Fewer jobs for teens in summer Youths pay price for congressional budget deadlock

THE BALTIMORE SUN

Hundreds fewer Maryland youths will be able to get federally funded summer jobs this year because of cuts resulting from the congressional budget standoff.

In Baltimore, officials, who are planning to reduce the hours and weeks of work so that jobs could be provided for as many young people as possible, are hopeful that a private-sector program will make up the difference.

The effects of the reduced federal funding also will be felt in the metropolitan counties, with 380 fewer jobs expected in Baltimore County, 100 to 150 fewer in Anne Arundel, 170 fewer in the combined funding for Harford and Cecil, and 50 fewer for Howard and Carroll counties combined.

But for John Noah, a 16-year-old from Dundalk, less money is better than none. He was delighted at the prospect of continued employment through the jobs program for youths from low-income families that has provided him with work and educational experiences for the past two summers.

"I almost did a back flip when I heard we were getting the money," he said. John has participated in academic summer camps at Baltimore County's Eastern Technical High School, and last summer he helped teach topics such as designing automobiles with a computer.

The $4.25 an hour he was paid seemed like a bonus, he said.

"I just loved it," the Patapsco High School student said. "It feels so good to watch somebody seeing something, learning something."

Local officials feared that no money would come this year because of the federal budget battle. Word arrived Monday from the U.S. Department of Labor, however, that money was on the way -- $625 million nationwide, which is not as much as last year.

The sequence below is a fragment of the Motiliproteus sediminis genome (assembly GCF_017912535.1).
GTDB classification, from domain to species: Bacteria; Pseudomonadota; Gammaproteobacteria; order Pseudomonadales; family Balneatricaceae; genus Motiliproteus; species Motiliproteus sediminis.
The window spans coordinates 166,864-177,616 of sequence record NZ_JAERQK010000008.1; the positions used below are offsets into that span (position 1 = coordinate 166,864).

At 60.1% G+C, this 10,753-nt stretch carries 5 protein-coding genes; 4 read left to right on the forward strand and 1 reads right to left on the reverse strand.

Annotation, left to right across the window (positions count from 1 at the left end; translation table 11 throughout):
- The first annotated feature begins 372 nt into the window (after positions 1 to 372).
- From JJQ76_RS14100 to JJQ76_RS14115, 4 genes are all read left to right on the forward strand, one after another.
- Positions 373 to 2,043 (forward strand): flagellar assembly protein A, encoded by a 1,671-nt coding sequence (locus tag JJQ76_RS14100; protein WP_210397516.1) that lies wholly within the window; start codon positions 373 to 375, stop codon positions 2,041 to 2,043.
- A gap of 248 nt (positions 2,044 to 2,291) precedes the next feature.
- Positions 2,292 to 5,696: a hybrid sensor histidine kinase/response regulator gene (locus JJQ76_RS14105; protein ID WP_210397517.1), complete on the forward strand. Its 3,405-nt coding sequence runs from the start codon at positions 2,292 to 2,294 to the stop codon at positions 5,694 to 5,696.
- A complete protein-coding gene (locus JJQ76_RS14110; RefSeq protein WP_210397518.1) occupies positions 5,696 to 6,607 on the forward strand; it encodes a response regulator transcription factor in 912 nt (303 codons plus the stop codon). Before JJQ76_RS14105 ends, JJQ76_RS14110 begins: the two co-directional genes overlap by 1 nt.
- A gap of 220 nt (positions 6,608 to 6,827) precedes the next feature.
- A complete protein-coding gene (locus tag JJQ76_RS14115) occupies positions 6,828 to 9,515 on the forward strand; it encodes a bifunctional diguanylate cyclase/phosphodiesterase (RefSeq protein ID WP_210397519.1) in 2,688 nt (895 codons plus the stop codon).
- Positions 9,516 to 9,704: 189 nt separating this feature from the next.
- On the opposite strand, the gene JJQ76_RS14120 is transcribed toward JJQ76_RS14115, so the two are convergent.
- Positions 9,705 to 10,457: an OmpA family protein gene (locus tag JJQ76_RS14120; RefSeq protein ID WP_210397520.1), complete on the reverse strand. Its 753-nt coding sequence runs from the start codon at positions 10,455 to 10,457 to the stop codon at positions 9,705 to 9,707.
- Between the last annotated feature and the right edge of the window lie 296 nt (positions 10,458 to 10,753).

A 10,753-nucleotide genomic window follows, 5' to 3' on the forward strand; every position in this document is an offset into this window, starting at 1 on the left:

Without an adopted federal budget, congressional resolutions that keep government programs operating allow no more than 75 percent of last year's spending. The cuts will mean fewer jobs or fewer hours for eligible youths.

Maryland received $12.1 million last year for more than 10,000 jobs. This summer's funding was cut to $7.8 million for an estimated 6,790 jobs.

In Baltimore, officials said, the budget cut will result in five weeks of employment for about 2,600 young people instead of the six to eight weeks of work provided last year for 4,000 youths.

To squeeze in as many youths as possible, said Gail Woods, spokeswoman for the Mayor's Office of Economic and Employment Development, "we're cutting back on hours and weeks."

Ms. Woods said 18,000 city youths are eligible for the program. Younger teen-agers, those between 14 and 16 who have trouble finding jobs privately, often get their first work experience through the federally funded jobs program.

"The funding we received is the lowest funding ever," said Karen Sitnick, assistant director of the Youth Services Division of the city's employment-development office.

In February, when it looked as if the city would receive no federal money for summer jobs, Mayor Kurt L. Schmoke started the YouthWorks '96 campaign to raise money from and create jobs in private industry. Now that the city will receive some federal money, the goal of the campaign is to raise enough to close the gap.

Goal is 5,000 jobs

"If we put 5,000 kids in jobs this summer, we'll be pleased," Ms. Sitnick said.

Baltimore County officials are hurrying to ready a slimmed-down jobs program for 600 low-income youths, rather than last year's 980. They are expecting $1 million this year, down from the $1.5 million the county got last year, said Gloria Sandstrom of the county Office of Employment and Training.

Anne Arundel County will get $390,000, down from $659,000 last year. That is enough for about 300 jobs, 100 to 150 fewer than last year, for six weeks instead of seven, a spokeswoman said.